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Col. Zaysen: Who are you?
Rambo: Your worst nightmare.
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Rambo III is the third film in the Rambo franchise, released in 1988.

The film begins with Trautman tracking down Rambo and asking him to join him on a mission to Afghanistan to assist the Afghan freedom fighters who are fighting against the Soviets in the Soviet Invasion of Afghanistan. Despite being shown pictures of suffering civilians, Rambo refuses and Trautman goes alone. But when Trautman is ambushed and captured by the Soviets, Rambo must go in and rescue him. Just like the James Bond film The Living Daylights, Rambo III features Afghan mujahideen as good guys, before they morphed into generic terrorists following the September 11th attacks.


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This film provides examples of:

  • Artistic License – History: While the movie claims Afghanistan has never been conquered throughout all of its history to portray its people as Proud Warrior Race Guys, this is not quite the case. While the various peoples of Afghanistan perfectly constitute a badass warrior race, the country has been conquered, occupied and pacified by several empires including Alexander's, the Samanids, the Rashidun Khilafat, the Kwarezmians, the Mongols and succeeding states, the Timurids, the Safavids, the Mughals and several others. Though in fairness, some of these empires may be considered indigenous to the region, such as the Samanids and Khwarezmians.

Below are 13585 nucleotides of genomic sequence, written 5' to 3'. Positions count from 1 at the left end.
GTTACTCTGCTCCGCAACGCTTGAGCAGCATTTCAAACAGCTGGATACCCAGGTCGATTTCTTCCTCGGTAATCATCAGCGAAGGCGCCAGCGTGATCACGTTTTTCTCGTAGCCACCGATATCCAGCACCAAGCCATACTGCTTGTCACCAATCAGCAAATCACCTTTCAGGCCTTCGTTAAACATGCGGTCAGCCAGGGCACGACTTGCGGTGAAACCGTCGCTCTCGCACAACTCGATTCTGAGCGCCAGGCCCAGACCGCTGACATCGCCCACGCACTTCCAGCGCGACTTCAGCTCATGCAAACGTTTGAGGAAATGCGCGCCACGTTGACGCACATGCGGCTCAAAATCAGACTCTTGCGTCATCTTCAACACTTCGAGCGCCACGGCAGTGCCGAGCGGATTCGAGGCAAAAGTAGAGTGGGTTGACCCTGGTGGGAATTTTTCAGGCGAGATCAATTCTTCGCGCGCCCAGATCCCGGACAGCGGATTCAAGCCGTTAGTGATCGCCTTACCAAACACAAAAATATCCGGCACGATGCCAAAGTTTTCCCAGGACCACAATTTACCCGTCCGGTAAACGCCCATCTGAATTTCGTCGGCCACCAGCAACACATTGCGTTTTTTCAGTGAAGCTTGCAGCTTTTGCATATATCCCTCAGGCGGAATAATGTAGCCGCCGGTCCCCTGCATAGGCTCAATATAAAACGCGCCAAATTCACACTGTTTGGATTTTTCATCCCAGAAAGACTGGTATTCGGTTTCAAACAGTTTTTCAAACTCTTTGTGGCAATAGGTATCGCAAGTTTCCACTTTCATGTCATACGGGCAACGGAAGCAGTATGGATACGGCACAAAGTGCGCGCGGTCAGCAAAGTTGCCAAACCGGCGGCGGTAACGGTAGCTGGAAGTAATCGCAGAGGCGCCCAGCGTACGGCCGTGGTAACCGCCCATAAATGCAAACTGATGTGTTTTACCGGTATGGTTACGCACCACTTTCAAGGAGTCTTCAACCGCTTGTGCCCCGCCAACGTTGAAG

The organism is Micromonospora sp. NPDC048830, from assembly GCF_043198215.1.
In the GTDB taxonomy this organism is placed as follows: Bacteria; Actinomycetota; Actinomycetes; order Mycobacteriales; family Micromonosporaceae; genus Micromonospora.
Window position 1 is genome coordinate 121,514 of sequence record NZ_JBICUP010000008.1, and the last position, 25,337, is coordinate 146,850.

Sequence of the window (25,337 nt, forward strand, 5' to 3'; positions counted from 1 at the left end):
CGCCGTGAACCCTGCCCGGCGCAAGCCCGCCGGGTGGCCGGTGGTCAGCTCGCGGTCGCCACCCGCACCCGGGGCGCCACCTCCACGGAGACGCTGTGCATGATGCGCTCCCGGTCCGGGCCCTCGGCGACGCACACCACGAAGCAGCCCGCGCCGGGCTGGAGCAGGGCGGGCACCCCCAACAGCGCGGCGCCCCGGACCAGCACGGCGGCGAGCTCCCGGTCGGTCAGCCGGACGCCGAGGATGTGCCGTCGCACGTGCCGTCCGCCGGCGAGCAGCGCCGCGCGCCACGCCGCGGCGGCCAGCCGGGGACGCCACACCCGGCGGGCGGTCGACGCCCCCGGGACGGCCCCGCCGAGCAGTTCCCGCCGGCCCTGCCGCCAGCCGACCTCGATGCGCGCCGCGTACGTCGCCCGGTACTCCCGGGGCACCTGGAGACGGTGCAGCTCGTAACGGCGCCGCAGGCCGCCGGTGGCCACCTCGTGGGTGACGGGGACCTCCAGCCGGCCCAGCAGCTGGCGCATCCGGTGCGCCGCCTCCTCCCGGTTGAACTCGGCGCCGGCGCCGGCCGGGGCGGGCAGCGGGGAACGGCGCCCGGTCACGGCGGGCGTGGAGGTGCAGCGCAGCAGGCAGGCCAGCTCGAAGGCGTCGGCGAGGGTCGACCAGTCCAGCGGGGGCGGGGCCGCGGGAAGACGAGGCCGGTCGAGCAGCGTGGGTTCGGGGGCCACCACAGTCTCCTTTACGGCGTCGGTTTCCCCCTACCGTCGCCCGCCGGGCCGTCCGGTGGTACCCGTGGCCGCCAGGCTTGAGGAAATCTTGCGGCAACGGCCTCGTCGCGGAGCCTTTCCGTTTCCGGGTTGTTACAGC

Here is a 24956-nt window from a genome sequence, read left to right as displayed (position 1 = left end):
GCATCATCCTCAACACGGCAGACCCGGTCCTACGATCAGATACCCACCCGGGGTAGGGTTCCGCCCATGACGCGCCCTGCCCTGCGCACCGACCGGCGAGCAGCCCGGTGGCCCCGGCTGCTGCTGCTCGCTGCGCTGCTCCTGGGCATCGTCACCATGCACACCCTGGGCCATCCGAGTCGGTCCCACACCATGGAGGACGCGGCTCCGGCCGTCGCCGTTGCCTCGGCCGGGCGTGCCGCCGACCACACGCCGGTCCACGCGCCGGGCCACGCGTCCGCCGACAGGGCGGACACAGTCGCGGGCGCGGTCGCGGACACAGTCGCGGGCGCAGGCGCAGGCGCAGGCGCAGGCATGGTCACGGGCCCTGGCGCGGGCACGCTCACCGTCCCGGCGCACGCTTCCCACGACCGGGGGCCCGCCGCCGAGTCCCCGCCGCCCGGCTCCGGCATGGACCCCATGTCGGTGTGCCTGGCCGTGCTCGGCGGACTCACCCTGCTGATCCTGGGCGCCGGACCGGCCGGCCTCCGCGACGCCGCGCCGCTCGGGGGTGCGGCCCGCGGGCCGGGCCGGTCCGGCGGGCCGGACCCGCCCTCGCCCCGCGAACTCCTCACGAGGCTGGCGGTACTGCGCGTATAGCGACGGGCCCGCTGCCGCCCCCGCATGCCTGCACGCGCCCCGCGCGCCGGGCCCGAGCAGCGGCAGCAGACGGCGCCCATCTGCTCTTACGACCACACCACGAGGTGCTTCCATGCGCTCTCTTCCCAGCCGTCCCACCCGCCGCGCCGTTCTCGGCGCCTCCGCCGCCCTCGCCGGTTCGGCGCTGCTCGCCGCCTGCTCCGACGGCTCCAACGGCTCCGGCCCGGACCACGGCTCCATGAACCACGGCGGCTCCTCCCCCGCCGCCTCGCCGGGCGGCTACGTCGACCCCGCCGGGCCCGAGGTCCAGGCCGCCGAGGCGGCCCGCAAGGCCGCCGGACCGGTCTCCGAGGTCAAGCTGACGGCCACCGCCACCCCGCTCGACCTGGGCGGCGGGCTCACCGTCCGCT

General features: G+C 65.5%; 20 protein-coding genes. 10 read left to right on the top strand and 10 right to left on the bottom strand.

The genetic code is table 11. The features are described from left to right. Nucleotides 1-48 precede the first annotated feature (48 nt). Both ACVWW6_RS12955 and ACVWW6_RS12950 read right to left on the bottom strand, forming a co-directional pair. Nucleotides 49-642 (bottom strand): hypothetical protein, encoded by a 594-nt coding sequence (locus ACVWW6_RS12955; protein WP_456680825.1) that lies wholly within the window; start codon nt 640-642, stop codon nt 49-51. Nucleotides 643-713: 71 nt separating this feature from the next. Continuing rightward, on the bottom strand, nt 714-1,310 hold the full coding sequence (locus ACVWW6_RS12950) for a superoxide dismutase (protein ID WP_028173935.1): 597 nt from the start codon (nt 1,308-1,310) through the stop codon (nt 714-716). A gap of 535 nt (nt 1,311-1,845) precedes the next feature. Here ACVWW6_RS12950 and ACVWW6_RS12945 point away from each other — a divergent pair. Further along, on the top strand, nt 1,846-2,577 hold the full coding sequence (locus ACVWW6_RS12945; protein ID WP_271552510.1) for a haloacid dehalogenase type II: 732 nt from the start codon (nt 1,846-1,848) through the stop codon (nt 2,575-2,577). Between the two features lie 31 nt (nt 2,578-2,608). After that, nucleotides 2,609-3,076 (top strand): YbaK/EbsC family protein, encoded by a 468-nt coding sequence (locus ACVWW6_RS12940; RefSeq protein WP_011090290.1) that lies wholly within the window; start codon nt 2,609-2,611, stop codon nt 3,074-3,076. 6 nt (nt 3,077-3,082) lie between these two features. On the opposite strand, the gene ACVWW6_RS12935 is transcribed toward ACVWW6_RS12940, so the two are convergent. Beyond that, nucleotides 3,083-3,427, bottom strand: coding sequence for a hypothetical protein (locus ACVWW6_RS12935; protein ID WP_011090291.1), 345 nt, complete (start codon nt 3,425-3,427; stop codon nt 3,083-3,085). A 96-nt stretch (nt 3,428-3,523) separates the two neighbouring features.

• Artistic License – Medicine: the famous scene where Rambo cauterizes his gunshot wound with gunpowder would burn more layers of skin and possibly cause organ damage.
  • Badass Boast:
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    • Trautman's boast about Rambo coming to rescue him, and the Soviet forces won't be able to stop him.
      Soviet Commander: Who do you think he is? God?
      Trautman: God would have mercy. He won't.
    • Followed later by Rambo introducing himself to the Soviet Commander over the radio of one of the Spetsnaz (Russian Special Forces, literally Rambo's opposite number) troopers he's just killed:
      Rambo: Are you listening?
      Soviet Commander: Who are you!?
      Rambo: Your worst nightmare.